Findings, music, and occasional reflections by Paul Woodward







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Bloomberg and a moral double standard on human rights and legal equality

Peter Beinart writes:

The critics who think Bernie Sanders isn’t Jewish enough—or isn’t Jewish in the right way—now have a clear alternative in the Democratic presidential race: Michael Bloomberg. Not only is the former New York mayor rising in the polls; he’s also contrasting his Jewish identity with that of the senator from Vermont. Late last month, Bloomberg sprinkled a speech at the Aventura Turnberry Jewish Center in South Florida with the kind of religious references (the Ten Plagues, Moses descending from Mount Sinai) and cultural schmaltz (the pickles at Wolfie’s Deli) that Sanders generally eschews. “I’m not the only Jewish candidate running for president,” Bloomberg added. “But I am the only one who doesn’t want to turn America into a kibbutz.”

Politically, however, the most significant difference between Sanders and Bloomberg’s Jewish identities concerns Israel. Sanders has tried to reconcile his support for the Jewish state with his concern for regional peace and human rights; Bloomberg has not. And while Sanders has aligned himself with a generation of young, progressive Jews, Bloomberg is aligned with the hawkish Jewish establishment. He already boasts a Jewish “Leadership Council” brimming with former officers of Jewish Federations, the American Jewish Committee, the Conference of Presidents of American Jewish Organizations, and at least eight past or present donors to the American Israel Public Affairs Committee (AIPAC). This alignment, together with Bloomberg’s history of remarks about Israel, suggests that as president he would halt the Democratic Party’s tentative shift toward a more progressive perspective on Israel/Palestine and the entire Middle East.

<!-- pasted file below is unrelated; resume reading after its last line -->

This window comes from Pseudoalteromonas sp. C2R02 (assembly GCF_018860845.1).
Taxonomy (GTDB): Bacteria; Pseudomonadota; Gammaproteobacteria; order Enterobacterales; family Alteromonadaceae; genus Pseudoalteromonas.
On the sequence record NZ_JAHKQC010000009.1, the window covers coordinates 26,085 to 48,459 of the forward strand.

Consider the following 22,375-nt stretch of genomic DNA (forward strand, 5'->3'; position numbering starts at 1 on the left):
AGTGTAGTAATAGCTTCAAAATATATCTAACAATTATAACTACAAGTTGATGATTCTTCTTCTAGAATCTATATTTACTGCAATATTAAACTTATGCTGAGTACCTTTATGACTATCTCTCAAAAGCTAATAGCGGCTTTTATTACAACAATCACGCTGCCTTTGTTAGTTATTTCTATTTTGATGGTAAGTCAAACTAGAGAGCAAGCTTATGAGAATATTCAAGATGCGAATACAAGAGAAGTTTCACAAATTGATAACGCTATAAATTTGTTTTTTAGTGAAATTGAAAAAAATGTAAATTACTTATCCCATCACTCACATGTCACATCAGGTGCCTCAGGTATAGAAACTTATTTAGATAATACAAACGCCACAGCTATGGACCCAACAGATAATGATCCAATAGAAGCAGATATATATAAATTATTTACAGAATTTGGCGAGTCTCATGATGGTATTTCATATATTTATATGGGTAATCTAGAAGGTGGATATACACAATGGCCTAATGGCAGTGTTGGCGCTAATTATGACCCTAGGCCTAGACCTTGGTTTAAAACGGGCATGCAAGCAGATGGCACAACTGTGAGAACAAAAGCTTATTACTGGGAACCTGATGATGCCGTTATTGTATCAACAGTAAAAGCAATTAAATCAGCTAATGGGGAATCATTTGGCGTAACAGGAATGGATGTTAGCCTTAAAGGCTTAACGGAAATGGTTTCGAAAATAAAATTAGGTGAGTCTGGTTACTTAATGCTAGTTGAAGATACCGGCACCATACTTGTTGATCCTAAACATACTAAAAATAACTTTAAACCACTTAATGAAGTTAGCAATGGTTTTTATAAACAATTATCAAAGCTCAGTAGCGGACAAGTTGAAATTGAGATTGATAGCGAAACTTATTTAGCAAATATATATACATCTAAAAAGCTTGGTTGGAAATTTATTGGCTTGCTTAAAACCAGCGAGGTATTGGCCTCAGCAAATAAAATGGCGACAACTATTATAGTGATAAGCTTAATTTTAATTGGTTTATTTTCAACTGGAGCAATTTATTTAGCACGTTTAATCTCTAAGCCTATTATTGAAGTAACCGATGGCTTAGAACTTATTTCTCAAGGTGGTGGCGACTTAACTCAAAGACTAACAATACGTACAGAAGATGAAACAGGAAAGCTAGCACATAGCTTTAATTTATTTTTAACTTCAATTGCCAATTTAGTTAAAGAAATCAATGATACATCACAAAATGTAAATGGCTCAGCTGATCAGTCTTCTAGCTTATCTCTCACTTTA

Time and again, Bloomberg’s unquestioning devotion to Israel has led him to defend immoral and disastrous policies. In 2004, he told an AIPAC reception that on “the one issue that matters . . . standing up for Israel, which I think is like standing up for America, George Bush has been there.” In fact, Bush’s invasion of Iraq—which Bloomberg supported—damaged both Israeli and American security by creating a power vacuum that empowered Iran and enabled the rise of the Islamic State. [Continue reading…]

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